A fatal accident at work is defined as an accident
which leads to the death of a victim. Death is usually a tragic event,
especially when it occurs in the workplace. According to the International
Labour Organisation, ILO, statistics indicate that “one worker dies every 15
seconds worldwide, 6000 workers die every day and more than two million workers
die annually as a result of work related accidents and diseases.

In Nigeria, there is a dearth of accurate
information involving fatalities arising from work injuries. One responsible
cause is the underreporting of cases by private businesses and government
agencies.  However, according to
Ezenwa A.O, between 1987 and 1996, the annual case
fatality rate ranged from 0.94 per 100 injured workers in 1990 to 5.41 in 1994,
with an overall fatality rate of 2.23 per 100 injured workers. 
Of the 71 deaths, 12 (16.9%) were associated with
power-driven machinery. Ten (14.1%) deaths were associated with explosions,
while people falling accounted for nine (12.6%) of the deaths. Eleven deaths
(15.4%) occurred in the chemical/pharmaceuticals industry, nine (12.6%)
occurred in the basic metal industry and seven (9.8%) occurred in the food,
beverage and tobacco industry. There were seven (9.8%) deaths in the textile
manufacturing industry. The highest case fatality rate per injured worker
(16.6%) occurred in the coal-petroleum industry, followed by 5.9% in the wood
and wood products industry. A rate of 5.8% occurred in the non-metallic
manufacturing industry.
However, more recent studies by Nnedinma
, over an 11-year period (2002-2012), found that of the reported
accidents: 80% occurred at night; manufacturers of rubber products accounted
for the highest number of injuries at 53.8% and 63% for death; the total case
fatality rate was 49.5, hence a significant increase in case fatality rate compared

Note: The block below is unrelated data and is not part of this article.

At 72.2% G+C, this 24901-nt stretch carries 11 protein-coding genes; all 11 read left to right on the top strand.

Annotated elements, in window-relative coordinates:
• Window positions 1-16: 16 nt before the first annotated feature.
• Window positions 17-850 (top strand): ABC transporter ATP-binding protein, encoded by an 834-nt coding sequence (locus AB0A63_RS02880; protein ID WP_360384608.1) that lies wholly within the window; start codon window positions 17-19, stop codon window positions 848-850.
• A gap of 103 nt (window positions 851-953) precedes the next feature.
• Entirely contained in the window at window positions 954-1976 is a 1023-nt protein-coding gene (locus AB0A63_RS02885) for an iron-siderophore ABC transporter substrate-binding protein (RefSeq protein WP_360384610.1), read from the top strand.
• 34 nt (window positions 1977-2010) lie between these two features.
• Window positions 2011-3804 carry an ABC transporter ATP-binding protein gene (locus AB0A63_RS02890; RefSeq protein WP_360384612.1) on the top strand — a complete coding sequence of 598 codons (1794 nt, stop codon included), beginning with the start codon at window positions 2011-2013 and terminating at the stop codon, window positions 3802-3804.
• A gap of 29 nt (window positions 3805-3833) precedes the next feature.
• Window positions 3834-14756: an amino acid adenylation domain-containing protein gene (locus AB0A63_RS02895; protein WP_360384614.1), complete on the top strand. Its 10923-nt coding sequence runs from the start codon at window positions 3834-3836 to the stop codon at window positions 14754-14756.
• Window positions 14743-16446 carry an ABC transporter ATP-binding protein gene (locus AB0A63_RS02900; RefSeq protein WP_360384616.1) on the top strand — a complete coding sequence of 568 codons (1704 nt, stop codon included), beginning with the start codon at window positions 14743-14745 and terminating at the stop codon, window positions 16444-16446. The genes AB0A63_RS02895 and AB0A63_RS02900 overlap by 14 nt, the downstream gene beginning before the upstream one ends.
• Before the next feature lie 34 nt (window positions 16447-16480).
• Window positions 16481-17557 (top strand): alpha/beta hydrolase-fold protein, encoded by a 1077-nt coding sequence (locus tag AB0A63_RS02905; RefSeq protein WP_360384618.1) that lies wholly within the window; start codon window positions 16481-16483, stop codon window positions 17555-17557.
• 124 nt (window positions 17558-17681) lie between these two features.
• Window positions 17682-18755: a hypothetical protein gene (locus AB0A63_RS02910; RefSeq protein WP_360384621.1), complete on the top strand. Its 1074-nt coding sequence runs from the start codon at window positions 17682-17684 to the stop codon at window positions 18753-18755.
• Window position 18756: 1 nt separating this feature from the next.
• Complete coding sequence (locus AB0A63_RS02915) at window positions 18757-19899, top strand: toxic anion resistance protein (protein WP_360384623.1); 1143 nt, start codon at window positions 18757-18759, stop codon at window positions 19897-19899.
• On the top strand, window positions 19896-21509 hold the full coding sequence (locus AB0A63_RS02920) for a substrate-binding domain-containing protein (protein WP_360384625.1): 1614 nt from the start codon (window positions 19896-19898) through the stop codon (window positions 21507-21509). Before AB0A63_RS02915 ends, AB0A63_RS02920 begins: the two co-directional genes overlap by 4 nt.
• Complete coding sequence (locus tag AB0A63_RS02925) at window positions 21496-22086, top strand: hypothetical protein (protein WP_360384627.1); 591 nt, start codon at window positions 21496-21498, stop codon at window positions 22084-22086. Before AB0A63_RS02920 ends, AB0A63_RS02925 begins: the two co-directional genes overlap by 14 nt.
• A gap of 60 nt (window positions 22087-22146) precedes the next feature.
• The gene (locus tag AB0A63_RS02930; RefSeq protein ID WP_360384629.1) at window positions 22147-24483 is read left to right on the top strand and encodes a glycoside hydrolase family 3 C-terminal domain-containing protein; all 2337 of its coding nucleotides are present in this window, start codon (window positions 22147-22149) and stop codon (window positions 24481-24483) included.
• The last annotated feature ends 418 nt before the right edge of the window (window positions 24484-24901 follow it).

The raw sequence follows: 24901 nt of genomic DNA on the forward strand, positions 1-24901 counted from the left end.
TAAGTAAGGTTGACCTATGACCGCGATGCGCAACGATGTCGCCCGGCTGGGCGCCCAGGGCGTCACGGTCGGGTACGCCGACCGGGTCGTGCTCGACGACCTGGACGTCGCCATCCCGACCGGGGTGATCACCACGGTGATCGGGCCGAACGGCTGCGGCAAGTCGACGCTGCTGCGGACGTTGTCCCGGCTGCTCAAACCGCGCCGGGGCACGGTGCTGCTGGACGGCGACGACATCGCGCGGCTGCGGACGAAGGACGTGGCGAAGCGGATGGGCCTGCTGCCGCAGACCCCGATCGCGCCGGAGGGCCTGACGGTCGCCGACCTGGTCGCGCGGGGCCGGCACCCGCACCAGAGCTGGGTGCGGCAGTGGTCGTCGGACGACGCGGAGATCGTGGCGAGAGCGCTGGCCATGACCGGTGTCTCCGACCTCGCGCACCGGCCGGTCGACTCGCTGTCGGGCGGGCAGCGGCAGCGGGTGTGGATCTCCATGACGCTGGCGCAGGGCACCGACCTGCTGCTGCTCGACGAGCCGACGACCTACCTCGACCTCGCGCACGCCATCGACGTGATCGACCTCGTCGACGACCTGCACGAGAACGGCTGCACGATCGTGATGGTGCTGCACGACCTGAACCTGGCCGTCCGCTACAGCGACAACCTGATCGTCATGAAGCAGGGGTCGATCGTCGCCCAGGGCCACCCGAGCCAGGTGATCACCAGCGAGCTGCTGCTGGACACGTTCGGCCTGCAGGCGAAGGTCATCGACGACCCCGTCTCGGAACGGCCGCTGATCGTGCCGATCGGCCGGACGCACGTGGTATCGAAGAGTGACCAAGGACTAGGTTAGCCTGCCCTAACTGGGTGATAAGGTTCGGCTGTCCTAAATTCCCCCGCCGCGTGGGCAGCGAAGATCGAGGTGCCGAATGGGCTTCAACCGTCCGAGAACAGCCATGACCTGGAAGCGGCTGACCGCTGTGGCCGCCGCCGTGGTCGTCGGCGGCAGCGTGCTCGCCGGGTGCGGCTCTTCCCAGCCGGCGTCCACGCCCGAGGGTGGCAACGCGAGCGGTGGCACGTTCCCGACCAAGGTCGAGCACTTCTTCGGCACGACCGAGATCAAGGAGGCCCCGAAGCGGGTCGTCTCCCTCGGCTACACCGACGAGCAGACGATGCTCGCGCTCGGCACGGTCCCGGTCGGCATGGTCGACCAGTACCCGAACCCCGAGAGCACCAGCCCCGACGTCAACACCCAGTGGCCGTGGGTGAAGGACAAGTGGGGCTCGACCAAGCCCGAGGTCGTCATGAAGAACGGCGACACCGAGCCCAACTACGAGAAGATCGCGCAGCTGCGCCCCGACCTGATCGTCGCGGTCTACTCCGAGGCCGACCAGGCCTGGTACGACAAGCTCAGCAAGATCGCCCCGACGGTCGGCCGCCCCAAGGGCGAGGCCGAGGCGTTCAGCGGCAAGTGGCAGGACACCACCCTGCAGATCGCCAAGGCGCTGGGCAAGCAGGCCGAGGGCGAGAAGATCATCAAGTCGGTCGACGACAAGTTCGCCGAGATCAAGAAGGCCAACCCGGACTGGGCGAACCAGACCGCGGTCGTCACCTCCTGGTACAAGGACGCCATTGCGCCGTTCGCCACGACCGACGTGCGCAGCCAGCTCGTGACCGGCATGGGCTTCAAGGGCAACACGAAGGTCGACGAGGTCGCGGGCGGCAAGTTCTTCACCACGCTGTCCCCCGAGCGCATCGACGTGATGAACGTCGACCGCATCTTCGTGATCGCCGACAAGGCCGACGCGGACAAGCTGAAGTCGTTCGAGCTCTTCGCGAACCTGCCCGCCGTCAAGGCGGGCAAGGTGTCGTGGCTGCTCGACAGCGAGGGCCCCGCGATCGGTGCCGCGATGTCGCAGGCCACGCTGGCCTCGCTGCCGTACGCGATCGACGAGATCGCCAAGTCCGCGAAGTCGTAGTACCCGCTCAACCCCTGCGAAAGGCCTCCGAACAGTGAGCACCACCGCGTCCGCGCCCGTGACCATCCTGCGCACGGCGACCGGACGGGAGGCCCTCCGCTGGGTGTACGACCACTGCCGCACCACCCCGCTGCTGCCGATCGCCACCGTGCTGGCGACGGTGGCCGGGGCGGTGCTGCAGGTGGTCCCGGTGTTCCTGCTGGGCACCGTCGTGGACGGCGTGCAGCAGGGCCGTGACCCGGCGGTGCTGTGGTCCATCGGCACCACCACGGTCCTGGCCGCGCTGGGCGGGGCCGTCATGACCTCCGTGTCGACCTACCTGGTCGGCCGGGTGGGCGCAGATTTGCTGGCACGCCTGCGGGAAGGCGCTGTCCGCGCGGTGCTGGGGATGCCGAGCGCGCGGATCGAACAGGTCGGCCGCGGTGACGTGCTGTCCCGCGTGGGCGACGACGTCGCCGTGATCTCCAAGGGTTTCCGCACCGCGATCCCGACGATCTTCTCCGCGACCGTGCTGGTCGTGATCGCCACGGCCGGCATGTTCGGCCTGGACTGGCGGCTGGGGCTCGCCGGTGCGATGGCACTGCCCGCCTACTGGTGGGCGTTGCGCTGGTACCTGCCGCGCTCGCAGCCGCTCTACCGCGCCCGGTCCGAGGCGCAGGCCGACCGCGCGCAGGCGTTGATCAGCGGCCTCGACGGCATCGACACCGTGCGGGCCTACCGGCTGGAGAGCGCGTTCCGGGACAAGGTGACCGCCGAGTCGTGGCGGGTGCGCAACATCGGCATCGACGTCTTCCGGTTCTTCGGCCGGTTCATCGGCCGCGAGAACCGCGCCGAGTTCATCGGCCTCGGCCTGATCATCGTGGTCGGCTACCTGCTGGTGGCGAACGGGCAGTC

with the last study in 2001 by Ezenwa. Fire resulted in 53% of the deaths,
while management factors accounted for 91.3% of the remote or contributory accident
causal factors in which 90% were due to lack of training.
When death occurs in the workplace, the law
provides that compensation should be paid to the family or dependents of the
deceased worker.  This can be seen in Section
17(1) of the Employees Compensation Act, 2010. The act states that, “where
death occurs from the injury of an employee, compensation shall be paid to the
dependants of the deceased”. Section 17 also further stipulates the percentage
of the deceased’s salary which shall be paid to the dependants monthly,
depending on the existence of a widow/widower and the number of children left
behind by the deceased employee. 
In such situations, the family members or
dependants of the deceased employee may approach the employee’s employer for
the purpose of ascertaining and collecting any compensation due to them. However,
if the employer refuses to pay the said compensation, the dependants can file a
suit at the appropriate court for adjudication over the matter. 
Though the rate of work – related deaths are on a
rise, the criminal prosecutions of employers who fail to adhere to regular safety
standards and to the Occupational Safety and Health (OSH) frameworks will also
help prevent future workplace tragedies.
Adedunmade is the
Principal Partner of Adedunmade Onibokun & Co., a corporate commercial law
firm located in Lagos, Nigeria. He also publishes the Legalnaija blog, an
online platform dedicated to educating Nigerian on their legal rights and
obligations. He can be reached via